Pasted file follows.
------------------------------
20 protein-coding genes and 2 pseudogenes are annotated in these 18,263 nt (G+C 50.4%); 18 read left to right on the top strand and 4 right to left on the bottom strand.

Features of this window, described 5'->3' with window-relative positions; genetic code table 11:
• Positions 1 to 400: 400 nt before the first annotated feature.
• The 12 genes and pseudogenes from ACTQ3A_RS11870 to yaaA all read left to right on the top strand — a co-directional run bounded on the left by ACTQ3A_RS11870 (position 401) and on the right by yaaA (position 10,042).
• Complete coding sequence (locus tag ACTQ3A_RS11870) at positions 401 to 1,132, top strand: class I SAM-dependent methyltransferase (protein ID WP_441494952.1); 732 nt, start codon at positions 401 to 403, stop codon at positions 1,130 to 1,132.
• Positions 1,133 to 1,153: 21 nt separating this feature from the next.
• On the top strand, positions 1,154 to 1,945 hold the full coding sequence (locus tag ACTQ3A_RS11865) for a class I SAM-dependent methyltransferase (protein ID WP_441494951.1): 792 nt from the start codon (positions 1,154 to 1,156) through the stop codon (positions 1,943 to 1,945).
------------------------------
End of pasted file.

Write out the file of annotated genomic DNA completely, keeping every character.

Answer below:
20 protein-coding genes and 2 pseudogenes are annotated in these 18,263 nt (G+C 50.4%); 18 read left to right on the top strand and 4 right to left on the bottom strand.

Features of this window, described 5'->3' with window-relative positions; genetic code table 11:
• Positions 1 to 400: 400 nt before the first annotated feature.
• The 12 genes and pseudogenes from ACTQ3A_RS11870 to yaaA all read left to right on the top strand — a co-directional run bounded on the left by ACTQ3A_RS11870 (position 401) and on the right by yaaA (position 10,042).
• Complete coding sequence (locus tag ACTQ3A_RS11870) at positions 401 to 1,132, top strand: class I SAM-dependent methyltransferase (protein ID WP_441494952.1); 732 nt, start codon at positions 401 to 403, stop codon at positions 1,130 to 1,132.
• Positions 1,133 to 1,153: 21 nt separating this feature from the next.
• On the top strand, positions 1,154 to 1,945 hold the full coding sequence (locus tag ACTQ3A_RS11865) for a class I SAM-dependent methyltransferase (protein ID WP_441494951.1): 792 nt from the start codon (positions 1,154 to 1,156) through the stop codon (positions 1,943 to 1,945).